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Home | Italy


Italy - Magnifico!

The Italians learned long ago how to enjoy their wine.  Italy boasts having amongst the highest per capita wine consumption of any country, the largest number of unique grape varieties of any country, and depending on the year, is either the number one or number two largest wine producing country in the world.

Italy’s wine growing regions are organized along the governmental administrative regions of which there are twenty.  Within each region are provinces.

The classification scheme for Italian wine consists of four levels – Denominazione di Origine Controllata e Garantita (DOCG), Denominazione di Origine Controllata (DOC), Indicazione Geografica Tipica (IGT) and Vino da Tavola (VDT).  In general these levels are from the highest quality (DOCG) to lowest (VDT) however in recent years the quality lines have been blurred (see Super Tuscans).  There are over 300 DOC’s roughly 45 DOCGs and 130 IGT’s throughout Italy.

Explore the key wine regions of Italy below.

Beautiful snow capped mountains, an improving provincial economy, a vast National Park with wolf, bear and golden eagles, and some amazing wine - what more could you ask for.  Abruzzo (pronounced a'bruttso) is one of the twenty wine regions in Italy. . . . keep reading
Friuli - Venezia Giulia - Italy's Eastern border
Friuli - Venezia Giulia - Italy's Eastern border In the northeast of Italy, stretching from the shadows of the Alps to the coastline of the Adriatic Sea, Friuli-Venezia Giulia (free-oo-lee-ve-ne-tsyah joo-lyah) is Italy's easternmost region. Lying at the crossroads of Italian, Germanic, and Slavic cultures, Friuli-Venezia Giulia (frequently shortened to Friuli) has been quite a historically important region for some time. . . . keep reading
Ah Veneto, home to Venice, Verona, 60 million tourists every year, and of course some amazing Italian wine. Veneto is also the largest wine producing region in Italy -- producing almost 20% of the wine output of the country. . . . keep reading
Sicily - Vineyards in the Shadow of Mount Etna
Sicily - Vineyards in the Shadow of Mount Etna Perhaps better known as the birthplace of the Mafia, Sicily is one of the most important wine producing regions in Italy. With over 300,000 acres of vineyards, Sicily ranks first in acreage and near the top in terms of wine production. Much of the grape production on this island, however, is used to make bulk wine for blending, basic table wines, and dessert wines. Barely 2% of the grapes are used to make quality wine bottled with either the DOC (Denominazione di Origine Controllata) or DOCG (Denominazione di Origine Controllata e Garantita) designation. Despite this, there are some emerging stars, and they are wines from the native vines, in many cases grape varieties grown only on this small autonomous island region. . . . keep reading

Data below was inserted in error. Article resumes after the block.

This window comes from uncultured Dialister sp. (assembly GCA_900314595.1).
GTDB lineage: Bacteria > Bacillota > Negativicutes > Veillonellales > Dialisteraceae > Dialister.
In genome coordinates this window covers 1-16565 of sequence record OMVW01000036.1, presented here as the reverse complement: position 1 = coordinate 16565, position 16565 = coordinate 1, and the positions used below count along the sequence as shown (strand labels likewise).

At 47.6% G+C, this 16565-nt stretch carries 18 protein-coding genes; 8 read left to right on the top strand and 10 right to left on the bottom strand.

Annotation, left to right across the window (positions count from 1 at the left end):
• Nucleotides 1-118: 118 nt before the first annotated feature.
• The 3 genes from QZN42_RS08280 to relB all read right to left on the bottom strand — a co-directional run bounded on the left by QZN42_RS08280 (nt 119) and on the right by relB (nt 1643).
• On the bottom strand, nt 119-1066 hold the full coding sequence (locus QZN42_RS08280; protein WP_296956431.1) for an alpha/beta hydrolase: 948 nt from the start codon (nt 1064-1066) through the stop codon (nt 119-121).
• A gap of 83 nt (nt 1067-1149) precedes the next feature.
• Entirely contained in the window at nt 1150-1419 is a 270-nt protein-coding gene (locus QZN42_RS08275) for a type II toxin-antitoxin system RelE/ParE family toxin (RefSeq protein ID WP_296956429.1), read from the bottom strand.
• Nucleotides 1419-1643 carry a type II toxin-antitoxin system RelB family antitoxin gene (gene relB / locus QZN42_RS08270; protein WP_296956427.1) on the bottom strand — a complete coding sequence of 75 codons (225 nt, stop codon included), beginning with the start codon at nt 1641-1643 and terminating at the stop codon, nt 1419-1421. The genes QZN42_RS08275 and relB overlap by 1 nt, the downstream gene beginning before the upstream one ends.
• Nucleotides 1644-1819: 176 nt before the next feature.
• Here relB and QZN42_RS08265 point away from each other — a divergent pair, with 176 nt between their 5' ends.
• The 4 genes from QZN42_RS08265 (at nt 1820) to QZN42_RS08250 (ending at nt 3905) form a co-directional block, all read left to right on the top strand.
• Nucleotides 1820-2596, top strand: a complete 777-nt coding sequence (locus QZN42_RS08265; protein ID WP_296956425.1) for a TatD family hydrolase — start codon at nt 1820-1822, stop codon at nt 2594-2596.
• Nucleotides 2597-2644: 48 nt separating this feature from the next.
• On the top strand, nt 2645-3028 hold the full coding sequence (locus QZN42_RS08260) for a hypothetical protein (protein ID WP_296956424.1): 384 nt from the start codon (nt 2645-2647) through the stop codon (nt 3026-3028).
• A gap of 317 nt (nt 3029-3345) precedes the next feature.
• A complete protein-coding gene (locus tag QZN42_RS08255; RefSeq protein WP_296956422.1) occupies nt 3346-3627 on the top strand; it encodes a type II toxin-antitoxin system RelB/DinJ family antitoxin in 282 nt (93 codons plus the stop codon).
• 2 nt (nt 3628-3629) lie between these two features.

Trentino Alto Adige
May 23, 2012
Surrounded by the lofty snow-capped Alps and Dolomites, flush with rich forest land, and dotted with beautiful crystal clear lakes, Trentino Alto Adige (T rhen TEE no AHL toh AH dee jeh) is the northern most wine region in Italy.  The region is . . . keep reading
Where in the world is Apulia? Well if you guessed Italy, you are right! Steeped in history Apulia, or Pulgia (poo' lee ah), is one of the twenty-five wine growing regions in Italy. The region is in the southernmost part of Italy, comprisi . . . keep reading
Lombardy - The Overshadowed Northerner
Lombardy is named after the Lombards, an ancient German tribe that was vanquished by the Romans. Strategically located at the top of Italy, Lombardy surrounds the city of Milan and is widely known for culture, fashion, and finance. With that said, Lombardy doesn't rank high on the list of wine enthusiasts because it is overshadowed by more popular wine-producing neighbors such as Piemonte, Tuscany, and Veneto. There is no doubt, however, that the region produces some great wines that are in high demand in Switzerland and beyond. . . . keep reading
Piedmont [pronounced pje'monte], in Italian, literally means at the foot of the mountains. It is located in northwest Italy and is bordered by France and Switzerland and is surrounded by the Italian Alps on three sides. It is the second largest (afte . . . keep reading
Take me to Tuscany!
Rolling, vineyard-studded hills, fields of sunflowers nodding sleepily in the warm summer breeze, museums, ancient churches, villas, incredible art, delicious wines and foods and so much more come to mind when one thinks of Tuscany. No wonder the are . . . keep reading